Istanbul Archaeology Museum, home to various artworks and cultural heritages dating back to the civilizations that left their mark in different periods of world history, welcomes those who want to take a tour in the corridors of history and trace former civilizations of the last 125 years. Founded by archaeologist and painter Osman Hamdi Bey, the son of Ottoman Grand Vizier İbrahim Ethem Pasha, Istanbul Archeology Museum is among the top 10 establishments specifically designed to be museums. They are in possession of one-third of the entire historic inventory of Turkey, which is equivalent to more than 1 million historical objects. Upon its 100th anniversary in 1991, the museum received the European Council Museum Award, particularly for the renovations made to the lower floor halls in the main building and the new displays in the other buildings.
Istanbul Archaeology Museum is a group of three archaeological museums located in the Eminönü district of Istanbul, Turkey, near Gülhane Park and Topkapı Palace. The museum is composed of three museums located in four different compounds that are the Archaeological Museum (in the main building), the Museum of the Ancient Orient and the Museum of Islamic Art (in the Tiled Kiosk).
The construction of the main building started in 1881, attaining its present neo-Greek form in 1908. The architect was Alexander Vallaury – who also designed Pera Palace Hotel in Istanbul – and the facade of the building was inspired by the Alexander Sarcophagus and Sarcophagus of the Mourning Women, both housed inside the Museum. The main building is considered as one of the prominent structures built in the neoclassical style in Istanbul.
The Museum of the Ancient Orient was commissioned by the founder of the museum, Osman Hamdi Bey, in 1883 as a fine arts school. Then it was reorganized as a museum, and opened its doors to visitors in 1935. Due to restorations and renovations of the building's interior, the museum was closed to visitations in 1963, and relaunched in 1974.
The Tiled Kiosk was commissioned by the Ottoman Sultan Mehmed II in 1472. It is one of the oldest structures in Istanbul featuring Ottoman civil architecture, and was a part of Topkapı Palace's outer gardens. It was used as the Imperial Museum between 1875 and 1891 before the collection moved to the newly constructed main building of the archeology museum. The Tiled Kiosk was opened to the public in 1953 as a museum of Turkish and Islamic art, and was later incorporated into the Istanbul Archaeology Museum.The museum hosts numerous well-known historical artifacts belonging to the many civilizations that took root in Anatolia as well as the Balkans, the Middle East and the Africa. One of the best known artifacts displayed at the museum is the ornate Alexander Sarcophagus, once believed to be prepared for Alexander the Great. Moreover, the museum hosts two of the three tablets of the Egyptian-Hittite peace treaty (1258 BCE), signed by Ramesses II of Egypt and Hattusili III of the Hittite Empire, busts of Alexander the Great and Zeus and parts of statues from the Temple of Zeus found at Bergama.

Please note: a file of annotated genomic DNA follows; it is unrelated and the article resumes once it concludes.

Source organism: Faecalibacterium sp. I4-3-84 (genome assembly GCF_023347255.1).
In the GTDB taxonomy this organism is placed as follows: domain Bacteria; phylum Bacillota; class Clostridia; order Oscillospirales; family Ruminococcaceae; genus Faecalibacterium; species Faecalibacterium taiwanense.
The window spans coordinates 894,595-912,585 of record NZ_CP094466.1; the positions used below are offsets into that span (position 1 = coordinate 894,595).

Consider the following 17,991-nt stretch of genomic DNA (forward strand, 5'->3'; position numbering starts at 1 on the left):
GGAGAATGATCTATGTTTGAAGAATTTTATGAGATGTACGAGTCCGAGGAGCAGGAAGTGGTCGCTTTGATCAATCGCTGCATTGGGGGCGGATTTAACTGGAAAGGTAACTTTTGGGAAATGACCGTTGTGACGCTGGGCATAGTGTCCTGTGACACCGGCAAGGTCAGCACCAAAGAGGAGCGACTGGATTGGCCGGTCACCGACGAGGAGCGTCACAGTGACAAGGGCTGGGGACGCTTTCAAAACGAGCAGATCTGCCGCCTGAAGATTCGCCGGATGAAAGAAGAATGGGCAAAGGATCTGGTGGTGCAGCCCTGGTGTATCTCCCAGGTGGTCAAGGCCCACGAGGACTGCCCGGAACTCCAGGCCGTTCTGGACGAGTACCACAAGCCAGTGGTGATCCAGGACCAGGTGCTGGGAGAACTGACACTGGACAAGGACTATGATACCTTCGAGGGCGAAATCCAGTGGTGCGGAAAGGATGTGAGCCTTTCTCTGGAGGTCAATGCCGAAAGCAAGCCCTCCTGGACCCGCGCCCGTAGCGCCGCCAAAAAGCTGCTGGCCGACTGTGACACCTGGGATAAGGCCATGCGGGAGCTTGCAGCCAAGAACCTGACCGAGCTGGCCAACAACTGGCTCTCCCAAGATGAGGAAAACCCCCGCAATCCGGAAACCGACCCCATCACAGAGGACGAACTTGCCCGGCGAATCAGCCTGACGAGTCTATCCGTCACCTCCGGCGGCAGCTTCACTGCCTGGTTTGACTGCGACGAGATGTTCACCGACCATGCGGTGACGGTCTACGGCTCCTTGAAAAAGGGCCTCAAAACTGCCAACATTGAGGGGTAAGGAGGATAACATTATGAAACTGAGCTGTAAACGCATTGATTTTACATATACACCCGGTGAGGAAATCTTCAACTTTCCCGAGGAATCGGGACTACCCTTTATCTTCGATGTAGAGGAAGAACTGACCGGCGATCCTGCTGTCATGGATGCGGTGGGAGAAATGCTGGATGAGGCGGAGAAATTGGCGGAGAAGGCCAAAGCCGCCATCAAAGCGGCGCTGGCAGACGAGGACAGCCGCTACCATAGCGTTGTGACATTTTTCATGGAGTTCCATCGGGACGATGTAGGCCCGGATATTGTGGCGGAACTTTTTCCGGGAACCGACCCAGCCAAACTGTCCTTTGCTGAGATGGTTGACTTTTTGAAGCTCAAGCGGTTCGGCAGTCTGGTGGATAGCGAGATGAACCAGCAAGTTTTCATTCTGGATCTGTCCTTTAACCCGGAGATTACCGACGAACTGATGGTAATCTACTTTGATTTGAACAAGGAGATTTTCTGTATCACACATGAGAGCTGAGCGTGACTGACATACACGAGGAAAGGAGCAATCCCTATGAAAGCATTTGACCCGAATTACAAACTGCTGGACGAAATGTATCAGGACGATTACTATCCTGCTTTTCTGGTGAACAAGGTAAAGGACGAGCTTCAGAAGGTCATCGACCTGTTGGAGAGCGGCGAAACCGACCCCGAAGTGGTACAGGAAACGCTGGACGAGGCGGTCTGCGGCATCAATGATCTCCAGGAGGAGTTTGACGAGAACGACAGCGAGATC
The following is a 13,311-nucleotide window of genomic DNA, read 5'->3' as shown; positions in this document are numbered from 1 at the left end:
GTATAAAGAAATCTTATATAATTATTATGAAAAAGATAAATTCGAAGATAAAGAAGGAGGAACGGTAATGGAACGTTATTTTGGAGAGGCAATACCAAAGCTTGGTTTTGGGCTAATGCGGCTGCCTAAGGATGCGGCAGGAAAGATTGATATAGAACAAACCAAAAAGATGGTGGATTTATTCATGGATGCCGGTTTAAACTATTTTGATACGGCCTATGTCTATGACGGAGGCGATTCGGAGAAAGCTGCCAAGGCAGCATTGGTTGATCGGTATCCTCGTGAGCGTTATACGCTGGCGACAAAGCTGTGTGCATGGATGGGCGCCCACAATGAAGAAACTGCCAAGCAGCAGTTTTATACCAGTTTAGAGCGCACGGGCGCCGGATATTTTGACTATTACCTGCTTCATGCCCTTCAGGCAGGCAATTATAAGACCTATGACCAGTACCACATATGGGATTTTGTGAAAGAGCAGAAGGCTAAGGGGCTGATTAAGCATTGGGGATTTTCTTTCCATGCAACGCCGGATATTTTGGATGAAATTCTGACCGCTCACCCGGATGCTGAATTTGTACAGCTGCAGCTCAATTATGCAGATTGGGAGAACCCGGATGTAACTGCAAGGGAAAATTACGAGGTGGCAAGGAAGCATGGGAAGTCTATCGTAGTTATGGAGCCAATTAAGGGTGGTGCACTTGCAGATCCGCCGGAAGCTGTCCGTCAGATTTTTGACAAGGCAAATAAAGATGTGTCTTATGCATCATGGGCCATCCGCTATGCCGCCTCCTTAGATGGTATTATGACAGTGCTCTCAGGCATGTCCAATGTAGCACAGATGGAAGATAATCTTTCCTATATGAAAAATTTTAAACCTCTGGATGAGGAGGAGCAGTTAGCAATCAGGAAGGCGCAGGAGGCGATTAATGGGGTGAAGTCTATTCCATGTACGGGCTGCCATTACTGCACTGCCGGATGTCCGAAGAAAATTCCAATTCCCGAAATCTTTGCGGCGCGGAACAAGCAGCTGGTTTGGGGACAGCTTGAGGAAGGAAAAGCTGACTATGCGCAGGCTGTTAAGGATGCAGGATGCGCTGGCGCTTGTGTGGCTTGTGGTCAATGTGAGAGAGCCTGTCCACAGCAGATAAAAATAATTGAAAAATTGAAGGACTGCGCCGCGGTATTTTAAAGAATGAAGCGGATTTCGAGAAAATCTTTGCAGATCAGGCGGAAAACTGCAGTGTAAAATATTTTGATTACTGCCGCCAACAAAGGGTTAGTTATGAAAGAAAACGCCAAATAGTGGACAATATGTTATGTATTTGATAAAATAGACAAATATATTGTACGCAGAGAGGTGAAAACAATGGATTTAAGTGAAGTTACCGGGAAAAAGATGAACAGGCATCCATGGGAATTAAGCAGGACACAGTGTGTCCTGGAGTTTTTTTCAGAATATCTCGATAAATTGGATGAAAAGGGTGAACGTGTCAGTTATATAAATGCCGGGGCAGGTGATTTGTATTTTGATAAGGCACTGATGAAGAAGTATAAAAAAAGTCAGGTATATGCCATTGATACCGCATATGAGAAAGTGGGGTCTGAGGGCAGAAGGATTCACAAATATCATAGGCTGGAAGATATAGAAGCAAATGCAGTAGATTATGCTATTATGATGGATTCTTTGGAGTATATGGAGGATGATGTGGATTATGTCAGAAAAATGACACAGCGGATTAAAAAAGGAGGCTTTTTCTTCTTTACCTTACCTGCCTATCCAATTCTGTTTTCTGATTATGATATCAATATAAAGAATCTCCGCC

Istanbul Archaeology Museum Director Zeynep Kızıltan spoke to an Anadolu Agency (AA) correspondent and offered insights about the museum, which celebrates its 125th anniversary this year.
Kızıltan claimed that the historical artifacts that have been discovered in the archaeological excavation sites have drawn a great deal of attention from the public and all these elements make the museum a touristic center.
Kızıltan informed that the main building hosts artifacts dating back as far as the Classical Period while the Museum of the Ancient Orient located behind the main museum displays the artifacts that reflect the life and art in Istanbul throughout the ages as well as Troy, Anatolia, Cyprus, the Middle East, Mesopotamia, Egypt and the rest of the Arab world. The Museum of Islamic Art, which is located in the Tiled Kiosk built in 1472, puts examples of Turkish-Islamic tile work on display for its visitors. "Among the more than one million artifacts that the museums house, 600,000 pieces are Islamic and non-Islamic coins, medals and state decorations, while 200,000 are archaeological pieces. Moreover, the collection has 73,000 tablets and 2,000 manuscripts with another 60,000 historical pieces unearthed during the construction of the Marmaray railway tunnel connecting the two sides of Istanbul under the Bosporus," said Kızıltan.
Kızıltan said the exhibition venues of the museum had been worn out over the years and that restoration and reinforcement works of the museum were initiated in 2011 under the sponsorship of Turkish Travel Agencies (TÜRSAB).